Objective The main purpose of the present study was to assess the risk for major revision surgery after perichondrium transplantation (PT) at a minimum of 22 years postoperatively and to evaluate the influence of patient characteristics. Design Primary outcome was treatment success or failure. Failure of PT was defined as revision surgery in which the transplant was removed, such as (unicondylar) knee arthroplasty or patellectomy. The functioning of nonfailed patients was evaluated using the International Knee Documentation Committee (IKDC) score. In addition, the influence of patient characteristics was evaluated. Results Ninety knees in 88 patients, aged 16 to 55 years with symptomatic cartilage defects, were treated by PT. Eighty knees in 78 patients were eligible for analysis and 10 patients were lost to follow-up. Twenty-eight knees in 26 patients had undergone major revision surgery. Previous surgery and a longer time of symptoms prior to PT were significantly associated with an increased risk for failure of cartilage repair. Functioning of the remaining 52 patients and influence of patient characteristics was analyzed using their IKDC score. Their median IKDC score was 39.08, but a relatively young age at transplantation was associated with a higher IKDC score. Conclusions This 22-year follow-up study of PT, with objective outcome parameters next to patient-reported outcome measurements in a unique group of patients, shows that overall 66% was without major revision surgery and patient characteristics also influence long-term outcome of cartilage repair surgery.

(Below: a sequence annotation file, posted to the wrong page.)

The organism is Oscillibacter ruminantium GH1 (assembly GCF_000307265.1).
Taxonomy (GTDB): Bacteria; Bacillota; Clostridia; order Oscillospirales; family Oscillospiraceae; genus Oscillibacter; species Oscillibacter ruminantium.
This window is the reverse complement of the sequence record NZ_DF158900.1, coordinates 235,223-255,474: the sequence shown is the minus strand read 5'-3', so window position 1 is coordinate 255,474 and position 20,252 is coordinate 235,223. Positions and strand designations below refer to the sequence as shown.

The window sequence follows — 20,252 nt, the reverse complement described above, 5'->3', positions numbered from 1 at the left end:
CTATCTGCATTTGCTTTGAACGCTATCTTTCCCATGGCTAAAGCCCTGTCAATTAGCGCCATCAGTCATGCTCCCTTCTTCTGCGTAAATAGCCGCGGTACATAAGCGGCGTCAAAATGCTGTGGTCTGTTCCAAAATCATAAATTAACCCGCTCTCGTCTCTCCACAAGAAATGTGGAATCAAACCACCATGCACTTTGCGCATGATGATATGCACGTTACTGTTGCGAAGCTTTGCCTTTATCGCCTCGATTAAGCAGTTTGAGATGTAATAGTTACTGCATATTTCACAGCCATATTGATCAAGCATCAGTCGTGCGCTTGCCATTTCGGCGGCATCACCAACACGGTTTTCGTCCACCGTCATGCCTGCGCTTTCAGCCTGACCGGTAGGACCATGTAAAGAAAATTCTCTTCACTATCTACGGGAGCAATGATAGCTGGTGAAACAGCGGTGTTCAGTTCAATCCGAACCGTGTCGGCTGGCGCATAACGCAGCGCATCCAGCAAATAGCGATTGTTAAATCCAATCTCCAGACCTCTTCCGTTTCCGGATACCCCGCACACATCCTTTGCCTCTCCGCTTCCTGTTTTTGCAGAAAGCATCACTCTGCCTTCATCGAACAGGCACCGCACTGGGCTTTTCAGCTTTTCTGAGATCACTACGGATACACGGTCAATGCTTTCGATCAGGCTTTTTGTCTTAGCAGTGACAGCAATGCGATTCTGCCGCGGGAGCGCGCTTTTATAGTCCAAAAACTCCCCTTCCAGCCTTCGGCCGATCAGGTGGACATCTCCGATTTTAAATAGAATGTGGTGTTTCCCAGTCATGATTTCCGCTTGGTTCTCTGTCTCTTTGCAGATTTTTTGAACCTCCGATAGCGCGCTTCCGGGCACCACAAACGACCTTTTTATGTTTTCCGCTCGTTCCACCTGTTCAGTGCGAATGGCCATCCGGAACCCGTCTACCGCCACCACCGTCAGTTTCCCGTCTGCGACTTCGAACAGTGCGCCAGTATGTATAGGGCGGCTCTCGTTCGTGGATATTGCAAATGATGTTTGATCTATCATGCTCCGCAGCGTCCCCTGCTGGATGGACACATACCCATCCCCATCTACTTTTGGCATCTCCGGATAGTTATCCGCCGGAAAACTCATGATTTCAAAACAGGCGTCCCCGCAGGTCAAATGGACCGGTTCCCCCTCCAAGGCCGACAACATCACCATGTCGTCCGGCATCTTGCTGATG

|Number of pages||8|
|Early online date||15 Sept 2020|
|Publication status||Published - Dec 2021|
- articular cartilage
- cartilage repair
- cartilage transplantation
- AUTOLOGOUS CHONDROCYTE IMPLANTATION